In her first year's work organizing women into reform, Susan B. Anthony
(SBA) reached the conclusion that "there was no true freedom for woman without the possession of all her property rights." A private epiphany at first, this insight about women's need for equal rights inspired her to launch the first systematic work in New York to change the laws for the "Just and Equal Rights of Women." From November 1853 to late 1856, SBA and Elizabeth Cady Stanton
(ECS) directed their travel and writing to the ends of teaching about the state's laws and urging men and women to petition their legislators for change. In the words ECS addressed to the men in the legislature, "We ask no better laws than those you have made for yourselves."
This chapter opens with plans for a statewide woman's rights meeting in November 1853, and the documents then follow the story through an intense campaign into New York's counties to generate interest and political pressure. ECS was called into service to write an address to the legislature that pinpointed specific laws in need of change and illustrated how the offending laws affected the lives of women. This address was soon published as a pamphlet, and with its careful attention to injustices that affected women whether single, married, or widowed, it supplied a basic text for woman's rights organizing until the Civil War.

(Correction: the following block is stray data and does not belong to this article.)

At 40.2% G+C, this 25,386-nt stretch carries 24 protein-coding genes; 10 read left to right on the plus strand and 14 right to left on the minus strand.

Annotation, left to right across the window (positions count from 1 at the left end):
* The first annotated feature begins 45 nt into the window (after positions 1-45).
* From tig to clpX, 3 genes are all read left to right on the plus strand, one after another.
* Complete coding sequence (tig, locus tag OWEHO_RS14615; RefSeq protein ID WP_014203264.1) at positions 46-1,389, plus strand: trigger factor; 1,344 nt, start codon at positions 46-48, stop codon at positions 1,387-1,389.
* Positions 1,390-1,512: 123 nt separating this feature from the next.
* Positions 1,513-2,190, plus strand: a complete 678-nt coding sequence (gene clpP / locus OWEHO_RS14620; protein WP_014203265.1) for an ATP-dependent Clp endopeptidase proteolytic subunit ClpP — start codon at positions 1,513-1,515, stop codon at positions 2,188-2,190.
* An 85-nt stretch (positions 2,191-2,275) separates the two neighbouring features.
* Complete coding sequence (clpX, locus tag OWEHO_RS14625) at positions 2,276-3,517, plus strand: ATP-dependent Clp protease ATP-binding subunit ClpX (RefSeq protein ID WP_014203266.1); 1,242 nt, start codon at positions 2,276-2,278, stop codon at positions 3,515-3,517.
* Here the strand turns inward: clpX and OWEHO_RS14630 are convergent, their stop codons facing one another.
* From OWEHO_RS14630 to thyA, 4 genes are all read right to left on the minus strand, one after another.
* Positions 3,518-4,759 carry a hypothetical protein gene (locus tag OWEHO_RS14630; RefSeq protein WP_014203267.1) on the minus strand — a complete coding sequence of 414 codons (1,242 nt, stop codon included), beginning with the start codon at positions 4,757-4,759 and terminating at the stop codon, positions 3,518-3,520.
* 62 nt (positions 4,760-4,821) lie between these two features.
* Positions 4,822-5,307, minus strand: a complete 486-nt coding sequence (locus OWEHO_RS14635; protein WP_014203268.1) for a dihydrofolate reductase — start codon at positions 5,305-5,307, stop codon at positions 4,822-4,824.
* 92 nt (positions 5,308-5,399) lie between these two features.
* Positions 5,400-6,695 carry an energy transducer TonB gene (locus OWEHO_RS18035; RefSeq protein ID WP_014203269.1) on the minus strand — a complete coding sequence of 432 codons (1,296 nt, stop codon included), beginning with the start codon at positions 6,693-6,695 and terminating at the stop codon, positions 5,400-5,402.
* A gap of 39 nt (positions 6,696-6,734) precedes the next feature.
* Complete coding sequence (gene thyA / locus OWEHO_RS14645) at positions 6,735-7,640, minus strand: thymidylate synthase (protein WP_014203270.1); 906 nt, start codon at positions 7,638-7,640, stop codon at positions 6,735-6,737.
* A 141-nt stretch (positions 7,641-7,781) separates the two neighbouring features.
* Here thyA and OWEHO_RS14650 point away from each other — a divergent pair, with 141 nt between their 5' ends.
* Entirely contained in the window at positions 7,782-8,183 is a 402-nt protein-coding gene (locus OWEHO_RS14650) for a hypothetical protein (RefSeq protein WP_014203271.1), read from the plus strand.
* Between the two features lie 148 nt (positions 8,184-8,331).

Ever since the first woman's rights convention at Seneca Falls in 1848, the idea that women possessed the same rights as men had spread through the northern states. Modest political efforts were made to change state laws. A petition campaign in New York for the right to vote preceded an appeal to the legislature in January 1851. Women in Ohio mobilized the largest of these early campaigns to amend their state constitution in 1850 and 1851. Then, in the fall of 1850, the First National Woman's Rights Convention gathered activists together at Worcester, Massachusetts, to set agendas for all the states. What set Susan B. Anthony's plans apart from earlier efforts at legislative lobbying was their comprehensiveness. Working county by county, the proponents of woman's rights sent out speakers, pamphlets, and petitions to educate the public. They made sure that petitions bearing numerous signatures from towns across the state reached the legislators at Albany. At the state capital they pressed for hearings, to allow their best speakers to tell legislators directly what laws about property, guardianship of children, rights of widows, and voting rights should be changed. New York's woman's rights campaigns in 1854 and 1855 set a new standard for women's political activity.
Although agitation for woman's rights continued until the start of the Civil War, it could not sustain SBA after 1855. She had tried to live and travel on the small sums collected at meetings, and she could not resume the work until 1858 and 1859, when the woman's rights movement received its first major donations to finance the work. That story is taken up in the chapter "Combining Movements, 1859-1861."